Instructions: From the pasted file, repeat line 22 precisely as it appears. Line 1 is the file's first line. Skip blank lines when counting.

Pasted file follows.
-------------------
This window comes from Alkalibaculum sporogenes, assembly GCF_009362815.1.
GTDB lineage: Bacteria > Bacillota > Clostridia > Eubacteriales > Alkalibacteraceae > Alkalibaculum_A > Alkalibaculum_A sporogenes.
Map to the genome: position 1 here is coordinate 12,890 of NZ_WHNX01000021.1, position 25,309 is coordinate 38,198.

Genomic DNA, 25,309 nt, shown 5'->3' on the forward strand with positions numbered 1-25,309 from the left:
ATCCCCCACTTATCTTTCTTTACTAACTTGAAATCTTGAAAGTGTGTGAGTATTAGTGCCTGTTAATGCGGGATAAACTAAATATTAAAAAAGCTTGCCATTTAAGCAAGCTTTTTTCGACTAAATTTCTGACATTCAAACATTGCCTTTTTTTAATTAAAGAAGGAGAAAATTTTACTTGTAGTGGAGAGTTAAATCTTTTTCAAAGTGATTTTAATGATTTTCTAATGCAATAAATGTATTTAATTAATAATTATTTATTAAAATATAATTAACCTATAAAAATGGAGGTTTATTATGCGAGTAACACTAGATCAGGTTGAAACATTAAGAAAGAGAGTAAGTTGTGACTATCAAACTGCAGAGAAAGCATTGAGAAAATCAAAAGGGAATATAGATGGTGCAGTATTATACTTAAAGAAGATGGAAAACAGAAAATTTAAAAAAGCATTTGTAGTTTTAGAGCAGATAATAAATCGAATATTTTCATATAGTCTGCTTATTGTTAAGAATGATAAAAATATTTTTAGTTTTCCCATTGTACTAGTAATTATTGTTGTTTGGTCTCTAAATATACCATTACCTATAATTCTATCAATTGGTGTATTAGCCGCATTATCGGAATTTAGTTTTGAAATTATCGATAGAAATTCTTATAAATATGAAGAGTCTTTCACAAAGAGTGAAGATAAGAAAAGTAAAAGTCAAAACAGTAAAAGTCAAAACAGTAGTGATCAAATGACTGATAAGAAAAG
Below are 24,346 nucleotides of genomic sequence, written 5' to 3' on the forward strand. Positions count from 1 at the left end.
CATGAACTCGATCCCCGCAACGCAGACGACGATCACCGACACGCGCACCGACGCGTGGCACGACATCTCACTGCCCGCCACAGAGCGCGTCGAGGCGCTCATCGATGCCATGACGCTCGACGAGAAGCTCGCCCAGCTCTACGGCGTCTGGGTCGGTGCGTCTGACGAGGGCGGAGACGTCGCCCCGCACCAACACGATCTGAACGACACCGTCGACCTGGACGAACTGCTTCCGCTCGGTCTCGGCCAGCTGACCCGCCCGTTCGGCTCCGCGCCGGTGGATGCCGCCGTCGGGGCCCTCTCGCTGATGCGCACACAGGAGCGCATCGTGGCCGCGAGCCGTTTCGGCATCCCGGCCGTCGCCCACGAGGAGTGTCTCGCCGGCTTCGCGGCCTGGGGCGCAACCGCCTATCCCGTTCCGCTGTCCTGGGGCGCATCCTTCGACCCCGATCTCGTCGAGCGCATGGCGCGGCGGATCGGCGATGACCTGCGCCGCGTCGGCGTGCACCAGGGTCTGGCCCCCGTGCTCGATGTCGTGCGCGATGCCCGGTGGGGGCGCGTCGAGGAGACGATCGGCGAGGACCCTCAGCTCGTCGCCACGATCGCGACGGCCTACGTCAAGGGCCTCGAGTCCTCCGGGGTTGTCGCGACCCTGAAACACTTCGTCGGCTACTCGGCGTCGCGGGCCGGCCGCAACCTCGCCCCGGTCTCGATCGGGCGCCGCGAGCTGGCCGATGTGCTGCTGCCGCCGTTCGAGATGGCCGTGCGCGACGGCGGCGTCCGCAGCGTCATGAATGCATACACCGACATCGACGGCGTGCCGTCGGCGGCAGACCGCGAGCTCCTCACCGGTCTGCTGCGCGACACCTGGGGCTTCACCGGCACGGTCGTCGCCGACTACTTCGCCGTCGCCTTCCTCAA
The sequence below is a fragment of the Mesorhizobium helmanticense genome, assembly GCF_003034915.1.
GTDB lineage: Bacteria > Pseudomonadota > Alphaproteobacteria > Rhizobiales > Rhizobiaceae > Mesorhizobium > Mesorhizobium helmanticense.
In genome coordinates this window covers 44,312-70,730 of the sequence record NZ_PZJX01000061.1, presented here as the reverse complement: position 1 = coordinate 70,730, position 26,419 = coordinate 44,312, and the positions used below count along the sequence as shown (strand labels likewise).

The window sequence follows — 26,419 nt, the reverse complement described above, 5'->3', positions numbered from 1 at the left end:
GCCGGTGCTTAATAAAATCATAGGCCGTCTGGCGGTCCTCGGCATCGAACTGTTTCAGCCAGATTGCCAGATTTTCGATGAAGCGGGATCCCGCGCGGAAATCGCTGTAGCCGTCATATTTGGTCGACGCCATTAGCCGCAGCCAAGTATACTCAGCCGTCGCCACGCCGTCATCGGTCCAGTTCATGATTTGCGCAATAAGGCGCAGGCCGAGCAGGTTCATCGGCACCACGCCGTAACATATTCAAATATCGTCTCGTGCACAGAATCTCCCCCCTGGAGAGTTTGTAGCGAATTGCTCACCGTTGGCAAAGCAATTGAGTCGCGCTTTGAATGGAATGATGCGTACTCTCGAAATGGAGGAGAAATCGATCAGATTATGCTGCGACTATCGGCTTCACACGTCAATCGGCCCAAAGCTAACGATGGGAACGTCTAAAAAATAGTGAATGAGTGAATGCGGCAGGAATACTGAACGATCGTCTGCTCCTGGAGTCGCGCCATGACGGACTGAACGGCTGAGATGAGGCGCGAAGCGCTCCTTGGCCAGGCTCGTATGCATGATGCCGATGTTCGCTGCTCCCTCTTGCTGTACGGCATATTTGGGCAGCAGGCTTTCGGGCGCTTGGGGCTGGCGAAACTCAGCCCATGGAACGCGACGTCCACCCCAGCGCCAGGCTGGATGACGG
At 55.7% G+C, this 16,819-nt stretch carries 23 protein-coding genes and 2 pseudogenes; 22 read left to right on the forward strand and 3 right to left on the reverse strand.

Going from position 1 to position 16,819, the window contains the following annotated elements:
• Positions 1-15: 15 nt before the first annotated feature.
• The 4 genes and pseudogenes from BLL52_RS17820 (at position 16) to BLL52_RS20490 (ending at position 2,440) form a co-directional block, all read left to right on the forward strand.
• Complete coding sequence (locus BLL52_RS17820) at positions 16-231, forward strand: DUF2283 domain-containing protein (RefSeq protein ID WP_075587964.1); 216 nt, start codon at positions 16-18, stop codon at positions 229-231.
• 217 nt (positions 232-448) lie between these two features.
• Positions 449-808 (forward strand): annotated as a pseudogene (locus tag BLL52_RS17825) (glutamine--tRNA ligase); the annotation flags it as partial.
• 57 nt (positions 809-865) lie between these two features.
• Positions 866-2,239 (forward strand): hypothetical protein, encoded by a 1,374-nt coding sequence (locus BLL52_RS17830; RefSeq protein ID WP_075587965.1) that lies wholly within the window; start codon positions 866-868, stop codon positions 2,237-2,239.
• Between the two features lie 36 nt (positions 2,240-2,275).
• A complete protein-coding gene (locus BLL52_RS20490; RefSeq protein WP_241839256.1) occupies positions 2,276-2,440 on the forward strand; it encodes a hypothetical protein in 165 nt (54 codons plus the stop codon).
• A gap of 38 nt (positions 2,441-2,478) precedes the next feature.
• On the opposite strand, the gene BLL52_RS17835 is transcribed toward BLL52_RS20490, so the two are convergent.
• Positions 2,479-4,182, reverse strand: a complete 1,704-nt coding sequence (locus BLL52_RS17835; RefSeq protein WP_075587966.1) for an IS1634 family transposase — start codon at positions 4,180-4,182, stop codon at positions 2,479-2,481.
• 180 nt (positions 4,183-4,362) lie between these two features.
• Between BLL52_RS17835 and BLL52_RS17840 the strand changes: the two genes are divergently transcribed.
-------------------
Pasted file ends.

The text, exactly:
• Between the two features lie 36 nt (positions 2,240-2,275).